WASHINGTON, March 24, 2015 – Republicans and Democrats slammed the Agriculture Department over allegations of abuse at a livestock research facility in Nebraska and accused agency officials of stonewalling lawmakers’ requests for information.

“It sounds like it was a house of horrors that was going on there,” said Rep. Tom Rooney, R-Fla., referring to allegations about the U.S. Meat Animal Research Center contained in a New York Times article published in January.

Rooney, one of several members of the House Agriculture Appropriations Subcommittee who grilled USDA officials about the issue, said the allegations cast the cattle industry in a bad light. The idea that the research highlighted in the article was undertaken at the industry’s request was “bull-you-know-what,” Rooney said.

Rep. Kevin Yoder, R-Kan., said the article was “hard to read” and a “sad testament” to USDA research.

The subcommittee’s ranking Democrat, Sam Farr of California, took officials to task for declining to answer questions from the subcommittee’s staff. “You’re really trying to hide this story. You’re trying to bury it,” he said.

According to the article, numerous calves, piglets and lambs have died in experiments at the 37,000-acre facility designed to find methods of increasing birth rates and reducing production costs. Cattle, for example, have been bred to produce twins and triplets, “which often emerge weakened or deformed, dying in such numbers that even meat producers have been repulsed,” the article alleged.

[Read other USDA news. Sign up NOW for a four-week free trial Agri-Pulse subscription for the latest ag and rural policy news.] 

Catherine Woteki, USDA’s undersecretary for research, education and economics, vigorously defended the facility’s current practices and emphasized that the allegations had not been proven and were the subject of an ongoing investigation by the department’s inspector general.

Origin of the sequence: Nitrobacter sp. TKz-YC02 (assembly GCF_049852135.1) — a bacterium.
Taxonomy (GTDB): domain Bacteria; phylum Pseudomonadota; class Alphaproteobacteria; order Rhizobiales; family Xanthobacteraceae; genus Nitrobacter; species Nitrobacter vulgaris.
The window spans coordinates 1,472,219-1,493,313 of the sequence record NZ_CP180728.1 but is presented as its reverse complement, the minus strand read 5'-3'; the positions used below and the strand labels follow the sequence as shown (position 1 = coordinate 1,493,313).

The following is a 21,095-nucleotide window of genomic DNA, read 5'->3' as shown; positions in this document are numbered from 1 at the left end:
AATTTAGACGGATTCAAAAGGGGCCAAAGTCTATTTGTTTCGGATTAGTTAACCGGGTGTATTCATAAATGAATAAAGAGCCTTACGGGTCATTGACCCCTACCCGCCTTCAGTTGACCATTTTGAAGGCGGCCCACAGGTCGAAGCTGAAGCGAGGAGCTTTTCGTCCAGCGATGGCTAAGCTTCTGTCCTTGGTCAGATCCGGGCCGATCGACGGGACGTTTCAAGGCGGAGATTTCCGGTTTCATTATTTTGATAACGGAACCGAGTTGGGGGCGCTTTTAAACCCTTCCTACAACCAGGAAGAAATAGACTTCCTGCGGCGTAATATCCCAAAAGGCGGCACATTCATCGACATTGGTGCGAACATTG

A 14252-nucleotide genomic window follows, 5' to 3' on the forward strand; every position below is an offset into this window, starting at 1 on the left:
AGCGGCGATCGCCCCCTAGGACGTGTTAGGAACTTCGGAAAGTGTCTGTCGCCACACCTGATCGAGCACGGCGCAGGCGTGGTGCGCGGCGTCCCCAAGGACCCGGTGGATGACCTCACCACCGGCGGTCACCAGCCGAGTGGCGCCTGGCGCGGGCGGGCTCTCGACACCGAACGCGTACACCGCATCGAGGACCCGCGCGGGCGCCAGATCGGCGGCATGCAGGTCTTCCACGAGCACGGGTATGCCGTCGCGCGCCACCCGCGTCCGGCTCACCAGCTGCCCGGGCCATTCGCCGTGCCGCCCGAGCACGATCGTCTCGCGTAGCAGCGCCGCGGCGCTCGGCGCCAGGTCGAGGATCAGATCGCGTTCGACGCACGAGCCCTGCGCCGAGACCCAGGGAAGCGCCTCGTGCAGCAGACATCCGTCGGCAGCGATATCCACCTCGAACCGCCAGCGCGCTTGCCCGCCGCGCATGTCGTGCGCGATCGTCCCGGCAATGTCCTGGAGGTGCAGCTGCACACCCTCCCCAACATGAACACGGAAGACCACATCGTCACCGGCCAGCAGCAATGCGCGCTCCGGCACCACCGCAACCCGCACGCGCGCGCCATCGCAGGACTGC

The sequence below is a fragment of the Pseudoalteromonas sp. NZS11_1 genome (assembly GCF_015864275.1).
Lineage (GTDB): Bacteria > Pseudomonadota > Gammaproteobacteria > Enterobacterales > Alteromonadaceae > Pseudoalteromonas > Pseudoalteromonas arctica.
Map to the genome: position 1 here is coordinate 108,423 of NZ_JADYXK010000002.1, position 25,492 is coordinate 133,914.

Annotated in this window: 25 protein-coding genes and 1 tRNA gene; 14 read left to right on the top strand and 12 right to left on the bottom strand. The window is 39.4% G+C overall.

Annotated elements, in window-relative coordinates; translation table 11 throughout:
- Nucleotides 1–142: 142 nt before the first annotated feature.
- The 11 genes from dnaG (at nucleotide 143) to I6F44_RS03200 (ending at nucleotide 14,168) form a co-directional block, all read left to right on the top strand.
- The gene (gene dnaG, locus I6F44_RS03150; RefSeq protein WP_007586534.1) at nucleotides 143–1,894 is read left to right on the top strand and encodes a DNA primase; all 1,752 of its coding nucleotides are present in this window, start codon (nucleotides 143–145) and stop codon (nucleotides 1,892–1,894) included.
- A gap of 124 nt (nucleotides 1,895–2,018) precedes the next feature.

The draft report of a review panel that checked over the center after the article was published “clearly states that animals are being treated well, that they found no evidence of abuse,” she told the panel. An animal-care committee also is being re-established to provide oversight at the facility’s research projects.

She said the department’s response to the subcommittee’s questions was based on internal discussions with USDA’s general counsel and congressional relations team.

The department on March 8 announced that a moratorium on new research projects conducted at the facility will remain in place until new procedures ensuring greater accountability for animal welfare are fully implemented.

The administrator of USDA's Agricultural Research Service, which owns the facility, objected to suggestions that the review panel had given USDA time to clean up problems at the center before investigating practices there. "You cannot undo damage to animals that has been done," said Chavonda Jacobs-Young. "That's nothing that can turn on a dime."

But the department hasn’t gone nearly far enough for members of the subcommittee. Rep. Rosa DeLauro, D-Conn., pressed Woteki to enroll the Nebraska facility in an organization that accredits public and private laboratories, including the University of Nebraska, which conducts some research at the facility, and USDA’s research facility at Beltsville, Maryland.

“We’ve got some serious issues here, my friends,” DeLauro told Woteki. “That was a devastating article and to not have any real responses and action plans and the determination of where we’re going from here and to … stonewall staff in terms of getting responses I think is pretty irresponsible."

The letters between the department and the subcommittee were not released. The chairman of the subcommittee, Robert Aderholt, R-Ala., told Woteki USDA's response was "basically a recap" of the Times article.